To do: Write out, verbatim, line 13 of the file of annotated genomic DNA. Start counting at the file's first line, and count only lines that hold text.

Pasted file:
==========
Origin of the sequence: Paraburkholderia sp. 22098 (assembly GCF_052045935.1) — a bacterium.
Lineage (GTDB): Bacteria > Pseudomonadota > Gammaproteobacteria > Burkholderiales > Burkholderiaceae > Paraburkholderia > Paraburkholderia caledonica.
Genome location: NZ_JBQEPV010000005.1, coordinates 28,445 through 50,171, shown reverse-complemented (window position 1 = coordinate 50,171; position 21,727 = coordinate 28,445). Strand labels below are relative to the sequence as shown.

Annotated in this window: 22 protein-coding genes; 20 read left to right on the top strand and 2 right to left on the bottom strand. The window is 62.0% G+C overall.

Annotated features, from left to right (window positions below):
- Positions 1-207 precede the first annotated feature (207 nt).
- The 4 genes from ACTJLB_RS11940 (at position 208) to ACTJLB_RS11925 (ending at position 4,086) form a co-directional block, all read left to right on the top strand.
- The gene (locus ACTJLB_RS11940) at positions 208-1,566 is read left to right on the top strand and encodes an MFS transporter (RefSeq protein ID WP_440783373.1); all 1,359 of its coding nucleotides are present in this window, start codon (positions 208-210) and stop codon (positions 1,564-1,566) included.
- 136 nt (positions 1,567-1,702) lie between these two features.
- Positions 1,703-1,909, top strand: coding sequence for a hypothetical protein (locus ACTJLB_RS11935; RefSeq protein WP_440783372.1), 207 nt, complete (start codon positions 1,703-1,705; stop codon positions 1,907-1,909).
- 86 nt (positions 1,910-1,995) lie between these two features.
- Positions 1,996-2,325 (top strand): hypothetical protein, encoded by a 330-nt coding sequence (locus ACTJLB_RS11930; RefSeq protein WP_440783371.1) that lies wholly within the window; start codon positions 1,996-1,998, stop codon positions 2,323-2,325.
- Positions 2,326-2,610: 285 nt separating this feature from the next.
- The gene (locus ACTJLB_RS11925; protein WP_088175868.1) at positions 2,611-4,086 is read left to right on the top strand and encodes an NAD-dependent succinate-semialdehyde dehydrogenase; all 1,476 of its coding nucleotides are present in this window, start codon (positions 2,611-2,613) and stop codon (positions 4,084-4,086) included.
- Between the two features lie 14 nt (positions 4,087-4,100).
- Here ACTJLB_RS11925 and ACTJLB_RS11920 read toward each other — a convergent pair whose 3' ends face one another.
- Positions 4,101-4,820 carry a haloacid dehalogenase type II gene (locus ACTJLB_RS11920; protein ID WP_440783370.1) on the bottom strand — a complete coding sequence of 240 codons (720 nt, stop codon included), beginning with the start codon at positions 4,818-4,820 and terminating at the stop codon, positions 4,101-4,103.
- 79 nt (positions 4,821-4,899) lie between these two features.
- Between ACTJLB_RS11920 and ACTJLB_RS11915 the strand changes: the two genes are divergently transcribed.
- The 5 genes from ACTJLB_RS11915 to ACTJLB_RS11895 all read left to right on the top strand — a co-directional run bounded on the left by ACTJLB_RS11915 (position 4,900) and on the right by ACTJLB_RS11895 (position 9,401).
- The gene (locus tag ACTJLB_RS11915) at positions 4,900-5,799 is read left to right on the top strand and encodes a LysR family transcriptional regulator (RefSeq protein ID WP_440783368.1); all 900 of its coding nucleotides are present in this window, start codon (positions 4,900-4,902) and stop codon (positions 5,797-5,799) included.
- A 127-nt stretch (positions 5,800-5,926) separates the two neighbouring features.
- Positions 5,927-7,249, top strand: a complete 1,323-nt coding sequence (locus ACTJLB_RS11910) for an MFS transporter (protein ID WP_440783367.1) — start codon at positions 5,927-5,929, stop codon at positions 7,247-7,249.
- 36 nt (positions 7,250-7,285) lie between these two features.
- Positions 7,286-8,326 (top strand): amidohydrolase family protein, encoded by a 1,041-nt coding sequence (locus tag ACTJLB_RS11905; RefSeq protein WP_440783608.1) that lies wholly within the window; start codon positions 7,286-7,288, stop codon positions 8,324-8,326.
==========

- Positions 2,326-2,610: 285 nt separating this feature from the next.